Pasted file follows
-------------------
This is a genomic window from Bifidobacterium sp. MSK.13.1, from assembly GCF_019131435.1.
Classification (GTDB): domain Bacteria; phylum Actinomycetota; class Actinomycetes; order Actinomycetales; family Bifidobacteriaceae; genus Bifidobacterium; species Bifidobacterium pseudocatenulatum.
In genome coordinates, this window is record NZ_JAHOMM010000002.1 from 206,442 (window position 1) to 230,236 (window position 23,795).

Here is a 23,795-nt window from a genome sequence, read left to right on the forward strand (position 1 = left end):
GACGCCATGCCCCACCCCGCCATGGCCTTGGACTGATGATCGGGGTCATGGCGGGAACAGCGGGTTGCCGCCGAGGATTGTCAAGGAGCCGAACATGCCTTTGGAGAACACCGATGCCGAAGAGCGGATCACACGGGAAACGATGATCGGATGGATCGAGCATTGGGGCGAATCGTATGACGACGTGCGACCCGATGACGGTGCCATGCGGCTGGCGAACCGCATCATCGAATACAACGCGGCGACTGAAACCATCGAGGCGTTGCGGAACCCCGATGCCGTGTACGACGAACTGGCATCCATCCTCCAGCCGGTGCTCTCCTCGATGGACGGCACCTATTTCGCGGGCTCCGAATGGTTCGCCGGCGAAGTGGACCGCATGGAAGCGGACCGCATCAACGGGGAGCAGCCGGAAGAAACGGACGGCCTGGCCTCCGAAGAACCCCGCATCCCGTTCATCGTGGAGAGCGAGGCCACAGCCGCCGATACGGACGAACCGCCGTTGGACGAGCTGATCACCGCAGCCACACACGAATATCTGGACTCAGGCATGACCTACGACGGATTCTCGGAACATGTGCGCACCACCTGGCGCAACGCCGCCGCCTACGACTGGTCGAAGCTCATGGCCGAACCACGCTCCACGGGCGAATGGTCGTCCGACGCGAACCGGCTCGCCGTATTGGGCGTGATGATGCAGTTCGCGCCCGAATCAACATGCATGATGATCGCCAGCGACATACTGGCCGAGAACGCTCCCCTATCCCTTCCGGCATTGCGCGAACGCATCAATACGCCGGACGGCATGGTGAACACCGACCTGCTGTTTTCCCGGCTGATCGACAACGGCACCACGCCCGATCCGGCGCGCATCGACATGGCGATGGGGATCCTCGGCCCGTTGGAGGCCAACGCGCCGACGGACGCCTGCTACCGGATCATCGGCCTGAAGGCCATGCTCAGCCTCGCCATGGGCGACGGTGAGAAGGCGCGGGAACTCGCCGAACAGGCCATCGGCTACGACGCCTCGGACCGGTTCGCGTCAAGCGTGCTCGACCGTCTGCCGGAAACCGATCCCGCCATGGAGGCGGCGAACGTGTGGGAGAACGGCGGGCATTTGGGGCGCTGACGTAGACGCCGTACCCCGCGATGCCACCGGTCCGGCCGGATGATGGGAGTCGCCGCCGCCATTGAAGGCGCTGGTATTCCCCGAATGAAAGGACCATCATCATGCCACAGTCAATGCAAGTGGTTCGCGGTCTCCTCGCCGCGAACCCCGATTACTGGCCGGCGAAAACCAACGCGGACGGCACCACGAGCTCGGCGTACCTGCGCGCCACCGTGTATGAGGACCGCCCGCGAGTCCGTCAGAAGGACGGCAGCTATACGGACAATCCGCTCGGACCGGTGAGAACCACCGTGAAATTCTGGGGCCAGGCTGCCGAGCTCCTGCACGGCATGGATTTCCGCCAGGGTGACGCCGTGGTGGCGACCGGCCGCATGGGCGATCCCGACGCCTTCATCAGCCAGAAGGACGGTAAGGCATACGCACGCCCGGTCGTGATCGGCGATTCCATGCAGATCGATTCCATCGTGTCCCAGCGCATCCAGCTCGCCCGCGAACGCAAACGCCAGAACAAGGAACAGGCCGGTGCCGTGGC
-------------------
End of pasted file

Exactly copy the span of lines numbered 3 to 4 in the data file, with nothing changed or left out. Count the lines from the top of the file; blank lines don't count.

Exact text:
In genome coordinates, this window is record NZ_JAHOMM010000002.1 from 206,442 (window position 1) to 230,236 (window position 23,795).

Here is a 23,795-nt window from a genome sequence, read left to right on the forward strand (position 1 = left end):